The participants in the All-Parties Conference convened by Prime Minister Nawaz Sharif on Monday in Islamabad were probably not even aware of the symbolical significance of the day. On September 9, 2001, suicide terrorism, which was extremely rare in the region, claimed its first major victim in Afghanistan. Ahmed Shah Masood, who had emerged as the most powerful leader of the Northern Alliance, was fatally wounded at Khawaja Bahauddin in the north-eastern province of Takhar and succumbed to his injuries on September 15. Since then suicide bomb attacks have recurred with alarming frequency, particularly in Pakistan.If subsequent intelligence reports are to be believed, the Al-Qaeda assassins, who had posed as TV journalists, had insisted on an interview with Masood at the latest by September 9. They were frantic, almost hysterical, because they had to get out of Afghanistan in order to meet “an important deadline.” Two days later, the fateful events of 9/11 occurred. Analysts are convinced that there is an unmistakable linkage between the two incidents but this has never been conclusively established and will remain, at best, an unproven theory.
The only thing that can be said with certainty is that Al-Qaeda was born, with the will and consent of the so-called free world, in Peshawar on August 11, 1988. It served the purpose of reversing the Soviet occupation of Afghanistan. When this was achieved the free world basked in glory. Communism collapsed and the ramparts of the ‘evil empire’ came tumbling down like the walls of Jericho.
But Al-Qaeda had tasted blood. Its next jihad was the defeat of the “godless” west and the extermination of the “infidel” regimes of the Islamic world. After the Soviet withdrawal it shifted to Afghanistan from where it planned and executed the 9/11 attacks. The details are available in a letter dated September 10, 2010 to Osama bin Laden from his former associate and close friend Abu Muhammed Al-Libi Noman Benotman.
The response of the international community was immediate. Within four weeks the US began intensive bombing of the Taliban-controlled areas of Afghanistan which enabled the Northern Alliance to enter Kabul by the end of 2001. This was accompanied by the UN-mandated, US-led invasion and occupation of Afghanistan. Al-Qaeda relocated to the tribal areas of Pakistan where it was joined by local extremist outfits and the region was transformed into the epicentre of terrorism.
Since then Pakistan has bled and it has bled profusely. No less than 45,000 of its citizens, inclusive of military personnel, have lost their lives in terrorist violence perpetrated by the Al-Qaeda affiliate, the Tehreek-e-Taliban Pakistan (TTP). After Nawaz Sharif was sworn in as a third-time prime minister on June 5, there has been a startling increase in the tempo of terrorist outrages. Despite this it took him 96 days merely to convene an APC. The outcome of the meeting was a 1,120-word resolution which, according to an insightful analyst, reads like a “document of surrender.”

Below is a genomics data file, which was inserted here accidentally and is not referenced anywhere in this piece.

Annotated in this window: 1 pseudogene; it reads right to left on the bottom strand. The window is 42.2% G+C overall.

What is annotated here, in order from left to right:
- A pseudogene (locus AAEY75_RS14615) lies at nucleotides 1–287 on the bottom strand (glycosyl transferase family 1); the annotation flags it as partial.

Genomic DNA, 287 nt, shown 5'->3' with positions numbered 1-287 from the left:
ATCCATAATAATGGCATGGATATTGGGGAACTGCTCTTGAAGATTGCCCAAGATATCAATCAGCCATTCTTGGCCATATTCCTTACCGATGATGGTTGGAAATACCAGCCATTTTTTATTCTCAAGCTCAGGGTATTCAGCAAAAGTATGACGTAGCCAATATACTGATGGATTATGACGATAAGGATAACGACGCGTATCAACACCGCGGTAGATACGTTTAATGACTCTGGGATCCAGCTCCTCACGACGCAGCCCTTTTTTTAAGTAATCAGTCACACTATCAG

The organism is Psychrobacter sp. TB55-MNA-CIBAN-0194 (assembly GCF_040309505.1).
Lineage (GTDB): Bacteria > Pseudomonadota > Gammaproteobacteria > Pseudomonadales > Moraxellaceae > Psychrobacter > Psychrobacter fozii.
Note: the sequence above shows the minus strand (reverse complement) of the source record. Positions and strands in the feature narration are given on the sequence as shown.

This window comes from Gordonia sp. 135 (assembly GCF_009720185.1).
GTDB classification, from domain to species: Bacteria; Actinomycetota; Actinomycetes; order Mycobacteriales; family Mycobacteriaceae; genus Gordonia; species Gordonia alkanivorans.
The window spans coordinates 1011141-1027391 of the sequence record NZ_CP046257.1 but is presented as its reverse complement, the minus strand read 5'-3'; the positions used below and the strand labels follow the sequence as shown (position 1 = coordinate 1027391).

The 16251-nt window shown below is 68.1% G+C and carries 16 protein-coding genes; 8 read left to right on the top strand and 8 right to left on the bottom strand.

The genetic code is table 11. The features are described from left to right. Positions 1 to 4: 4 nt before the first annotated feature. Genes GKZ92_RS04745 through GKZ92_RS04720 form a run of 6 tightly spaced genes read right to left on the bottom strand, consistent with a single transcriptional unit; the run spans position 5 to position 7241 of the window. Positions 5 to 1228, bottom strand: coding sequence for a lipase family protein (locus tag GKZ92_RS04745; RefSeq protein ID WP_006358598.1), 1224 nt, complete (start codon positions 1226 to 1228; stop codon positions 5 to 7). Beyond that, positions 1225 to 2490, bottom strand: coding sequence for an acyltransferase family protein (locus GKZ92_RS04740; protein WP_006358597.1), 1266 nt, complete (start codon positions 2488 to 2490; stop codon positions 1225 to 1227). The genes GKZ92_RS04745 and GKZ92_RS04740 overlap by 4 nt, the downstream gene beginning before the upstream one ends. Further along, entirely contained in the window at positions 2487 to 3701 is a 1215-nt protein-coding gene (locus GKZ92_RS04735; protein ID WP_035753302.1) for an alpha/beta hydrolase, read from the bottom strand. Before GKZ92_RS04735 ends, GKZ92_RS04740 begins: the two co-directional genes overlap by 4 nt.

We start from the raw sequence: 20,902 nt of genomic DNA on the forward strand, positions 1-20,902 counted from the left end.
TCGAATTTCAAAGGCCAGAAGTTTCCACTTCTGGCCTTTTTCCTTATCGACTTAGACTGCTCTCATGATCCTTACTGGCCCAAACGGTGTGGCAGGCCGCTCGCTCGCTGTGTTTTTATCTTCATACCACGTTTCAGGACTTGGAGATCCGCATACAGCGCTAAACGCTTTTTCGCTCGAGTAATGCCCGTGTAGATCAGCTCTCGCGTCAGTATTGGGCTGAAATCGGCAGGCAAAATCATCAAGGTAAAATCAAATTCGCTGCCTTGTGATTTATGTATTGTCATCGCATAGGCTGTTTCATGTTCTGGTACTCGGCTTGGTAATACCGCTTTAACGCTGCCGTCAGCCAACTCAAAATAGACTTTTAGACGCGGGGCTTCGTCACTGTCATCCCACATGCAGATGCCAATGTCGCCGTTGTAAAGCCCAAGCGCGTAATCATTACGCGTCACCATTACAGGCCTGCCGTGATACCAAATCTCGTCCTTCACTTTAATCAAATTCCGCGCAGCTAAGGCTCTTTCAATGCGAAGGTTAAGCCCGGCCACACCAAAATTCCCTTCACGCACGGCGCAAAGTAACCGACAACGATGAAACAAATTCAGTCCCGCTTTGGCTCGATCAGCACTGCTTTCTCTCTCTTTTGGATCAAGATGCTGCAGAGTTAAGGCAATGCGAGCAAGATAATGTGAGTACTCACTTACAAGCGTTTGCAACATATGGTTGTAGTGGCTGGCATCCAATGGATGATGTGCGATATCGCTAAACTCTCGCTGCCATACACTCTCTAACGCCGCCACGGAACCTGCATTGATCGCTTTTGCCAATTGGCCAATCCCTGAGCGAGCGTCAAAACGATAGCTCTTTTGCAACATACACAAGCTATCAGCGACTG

The text scrupulously avoids the use of the term Tehreek-e-Taliban Pakistan and instead the outfit, which does not accept the constitution of the country, has been described as a “stakeholder.” The last paragraph of the resolution, therefore, authorises the prime minister to “initiate dialogue with all stakeholders forthwith.”
This was immediately welcomed by the spokesman of the TTP, Shahidullah Shahid, who said that a detailed response would be given after a meeting of the outfit’s shura but he also observed that “the APC declaration does not obstruct our objectives.” The deliberations of the shura, chaired by the TTP leader, Hakeemullah Mehsud, commenced on Thursday and could continue for several days. The government is ecstatic with this reaction and believes that the ice has been broken. This will depend on the extent to which it is willing to compromise in order to accommodate the TTP’s “objectives.”
The APC organised by former Prime Minister Yousuf Raza Gilani on September 29, 2011, was attended by 58 leaders of various political parties. The participants adopted a 13-point resolution which stated unambiguously that the “guiding central principle” of policy would be to “give peace a chance” for which “Pakistan must initiate dialogue with a view to negotiating peace with our own people in the tribal areas.” The spontaneous response of Maulvi Faqir Muhammad, the feared deputy commander of the TTP, was that the talks would only begin if the government enforced the Shariah and terminated its cooperation with the US.